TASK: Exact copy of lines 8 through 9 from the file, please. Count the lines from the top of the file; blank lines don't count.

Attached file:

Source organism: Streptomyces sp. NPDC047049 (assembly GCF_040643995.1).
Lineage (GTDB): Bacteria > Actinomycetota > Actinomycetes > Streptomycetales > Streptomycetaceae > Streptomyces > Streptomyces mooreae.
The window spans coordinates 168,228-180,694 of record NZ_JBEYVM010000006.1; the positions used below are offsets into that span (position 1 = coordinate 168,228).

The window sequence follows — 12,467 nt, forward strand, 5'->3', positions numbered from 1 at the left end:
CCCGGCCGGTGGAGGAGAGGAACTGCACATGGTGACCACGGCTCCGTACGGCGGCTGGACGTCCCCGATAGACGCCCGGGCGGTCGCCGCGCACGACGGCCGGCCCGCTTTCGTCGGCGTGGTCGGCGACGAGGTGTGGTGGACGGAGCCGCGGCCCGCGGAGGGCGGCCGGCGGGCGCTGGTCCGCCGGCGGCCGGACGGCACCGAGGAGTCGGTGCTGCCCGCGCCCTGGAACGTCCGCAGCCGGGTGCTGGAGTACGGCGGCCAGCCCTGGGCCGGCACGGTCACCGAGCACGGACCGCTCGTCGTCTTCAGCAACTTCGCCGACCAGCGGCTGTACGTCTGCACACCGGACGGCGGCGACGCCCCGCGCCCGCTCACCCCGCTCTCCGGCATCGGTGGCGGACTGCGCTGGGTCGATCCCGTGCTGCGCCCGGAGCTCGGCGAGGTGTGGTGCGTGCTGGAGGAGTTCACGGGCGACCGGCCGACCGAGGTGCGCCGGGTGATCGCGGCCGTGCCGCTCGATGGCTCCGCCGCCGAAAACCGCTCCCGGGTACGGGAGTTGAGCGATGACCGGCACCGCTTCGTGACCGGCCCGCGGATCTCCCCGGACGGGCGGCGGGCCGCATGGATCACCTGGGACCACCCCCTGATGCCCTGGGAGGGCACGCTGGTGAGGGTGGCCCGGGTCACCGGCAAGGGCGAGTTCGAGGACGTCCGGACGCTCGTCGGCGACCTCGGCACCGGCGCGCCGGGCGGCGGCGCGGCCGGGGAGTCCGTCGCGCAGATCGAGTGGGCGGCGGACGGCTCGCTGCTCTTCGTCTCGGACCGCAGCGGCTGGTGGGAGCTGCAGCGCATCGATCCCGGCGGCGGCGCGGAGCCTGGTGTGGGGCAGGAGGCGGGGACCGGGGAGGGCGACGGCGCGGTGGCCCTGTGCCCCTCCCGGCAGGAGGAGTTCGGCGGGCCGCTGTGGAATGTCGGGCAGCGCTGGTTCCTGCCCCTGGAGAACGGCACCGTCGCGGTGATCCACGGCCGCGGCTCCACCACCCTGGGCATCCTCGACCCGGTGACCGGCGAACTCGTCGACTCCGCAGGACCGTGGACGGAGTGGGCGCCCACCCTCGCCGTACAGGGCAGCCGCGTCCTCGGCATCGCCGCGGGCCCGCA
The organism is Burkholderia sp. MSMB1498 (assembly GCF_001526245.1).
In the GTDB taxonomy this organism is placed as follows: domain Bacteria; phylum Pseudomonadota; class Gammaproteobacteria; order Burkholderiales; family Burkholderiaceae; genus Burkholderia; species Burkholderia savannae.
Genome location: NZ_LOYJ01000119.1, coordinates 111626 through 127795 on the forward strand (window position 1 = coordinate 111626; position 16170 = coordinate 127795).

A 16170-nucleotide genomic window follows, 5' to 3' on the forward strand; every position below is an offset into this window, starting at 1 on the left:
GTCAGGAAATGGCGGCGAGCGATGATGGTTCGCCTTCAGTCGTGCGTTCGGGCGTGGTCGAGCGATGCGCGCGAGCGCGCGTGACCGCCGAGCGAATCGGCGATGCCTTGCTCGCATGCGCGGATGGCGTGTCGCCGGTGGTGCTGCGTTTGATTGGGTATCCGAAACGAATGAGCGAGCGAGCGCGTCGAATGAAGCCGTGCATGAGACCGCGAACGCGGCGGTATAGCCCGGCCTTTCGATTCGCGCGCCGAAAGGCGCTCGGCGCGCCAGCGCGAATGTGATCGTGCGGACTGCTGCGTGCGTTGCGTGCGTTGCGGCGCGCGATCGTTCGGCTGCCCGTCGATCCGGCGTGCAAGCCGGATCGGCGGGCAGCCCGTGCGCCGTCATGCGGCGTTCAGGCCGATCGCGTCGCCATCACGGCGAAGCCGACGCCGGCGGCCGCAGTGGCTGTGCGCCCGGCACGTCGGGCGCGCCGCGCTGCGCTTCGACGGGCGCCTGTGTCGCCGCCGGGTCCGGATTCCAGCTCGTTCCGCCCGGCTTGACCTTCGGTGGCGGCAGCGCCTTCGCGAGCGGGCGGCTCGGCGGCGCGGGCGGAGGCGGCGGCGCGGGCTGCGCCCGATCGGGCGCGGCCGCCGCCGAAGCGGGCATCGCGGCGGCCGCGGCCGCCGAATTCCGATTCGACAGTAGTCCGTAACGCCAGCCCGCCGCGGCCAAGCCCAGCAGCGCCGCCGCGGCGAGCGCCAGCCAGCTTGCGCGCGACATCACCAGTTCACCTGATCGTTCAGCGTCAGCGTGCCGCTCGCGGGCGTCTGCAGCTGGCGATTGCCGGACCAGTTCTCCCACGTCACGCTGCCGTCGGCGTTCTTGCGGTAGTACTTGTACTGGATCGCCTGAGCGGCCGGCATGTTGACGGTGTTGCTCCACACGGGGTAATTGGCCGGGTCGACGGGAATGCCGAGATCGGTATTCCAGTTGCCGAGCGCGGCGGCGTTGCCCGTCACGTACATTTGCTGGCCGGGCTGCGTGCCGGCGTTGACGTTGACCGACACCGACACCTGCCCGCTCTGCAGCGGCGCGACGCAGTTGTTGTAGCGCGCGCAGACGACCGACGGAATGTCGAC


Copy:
Genome location: NZ_LOYJ01000119.1, coordinates 111626 through 127795 on the forward strand (window position 1 = coordinate 111626; position 16170 = coordinate 127795).

A 16170-nucleotide genomic window follows, 5' to 3' on the forward strand; every position below is an offset into this window, starting at 1 on the left: